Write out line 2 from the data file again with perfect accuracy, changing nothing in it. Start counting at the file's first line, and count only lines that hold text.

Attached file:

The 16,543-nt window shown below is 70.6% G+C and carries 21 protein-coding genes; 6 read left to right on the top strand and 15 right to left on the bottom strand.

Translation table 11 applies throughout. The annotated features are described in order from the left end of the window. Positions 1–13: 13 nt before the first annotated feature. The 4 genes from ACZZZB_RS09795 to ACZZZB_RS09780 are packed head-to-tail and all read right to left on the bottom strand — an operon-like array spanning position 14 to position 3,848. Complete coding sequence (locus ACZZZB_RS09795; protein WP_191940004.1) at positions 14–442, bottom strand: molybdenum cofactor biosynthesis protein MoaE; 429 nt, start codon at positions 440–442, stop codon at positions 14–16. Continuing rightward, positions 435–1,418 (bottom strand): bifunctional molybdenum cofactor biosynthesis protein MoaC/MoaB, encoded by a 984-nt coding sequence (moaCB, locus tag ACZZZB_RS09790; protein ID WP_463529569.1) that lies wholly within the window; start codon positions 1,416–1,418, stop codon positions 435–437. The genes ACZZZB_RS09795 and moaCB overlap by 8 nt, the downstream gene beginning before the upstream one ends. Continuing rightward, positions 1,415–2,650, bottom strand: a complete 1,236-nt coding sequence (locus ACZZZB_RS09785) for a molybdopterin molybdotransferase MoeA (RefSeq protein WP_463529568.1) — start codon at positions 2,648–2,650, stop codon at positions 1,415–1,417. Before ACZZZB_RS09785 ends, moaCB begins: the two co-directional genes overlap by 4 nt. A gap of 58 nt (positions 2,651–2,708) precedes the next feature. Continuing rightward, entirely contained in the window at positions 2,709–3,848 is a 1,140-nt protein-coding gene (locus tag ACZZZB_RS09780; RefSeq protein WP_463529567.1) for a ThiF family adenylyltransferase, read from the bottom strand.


Translation table 11 applies throughout. The annotated features are described in order from the left end of the window. Positions 1–13: 13 nt before the first annotated feature. The 4 genes from ACZZZB_RS09795 to ACZZZB_RS09780 are packed head-to-tail and all read right to left on the bottom strand — an operon-like array spanning position 14 to position 3,848. Complete coding sequence (locus ACZZZB_RS09795; protein WP_191940004.1) at positions 14–442, bottom strand: molybdenum cofactor biosynthesis protein MoaE; 429 nt, start codon at positions 440–442, stop codon at positions 14–16. Continuing rightward, positions 435–1,418 (bottom strand): bifunctional molybdenum cofactor biosynthesis protein MoaC/MoaB, encoded by a 984-nt coding sequence (moaCB, locus tag ACZZZB_RS09790; protein ID WP_463529569.1) that lies wholly within the window; start codon positions 1,416–1,418, stop codon positions 435–437. The genes ACZZZB_RS09795 and moaCB overlap by 8 nt, the downstream gene beginning before the upstream one ends. Continuing rightward, positions 1,415–2,650, bottom strand: a complete 1,236-nt coding sequence (locus ACZZZB_RS09785) for a molybdopterin molybdotransferase MoeA (RefSeq protein WP_463529568.1) — start codon at positions 2,648–2,650, stop codon at positions 1,415–1,417. Before ACZZZB_RS09785 ends, moaCB begins: the two co-directional genes overlap by 4 nt. A gap of 58 nt (positions 2,651–2,708) precedes the next feature. Continuing rightward, entirely contained in the window at positions 2,709–3,848 is a 1,140-nt protein-coding gene (locus tag ACZZZB_RS09780; RefSeq protein WP_463529567.1) for a ThiF family adenylyltransferase, read from the bottom strand.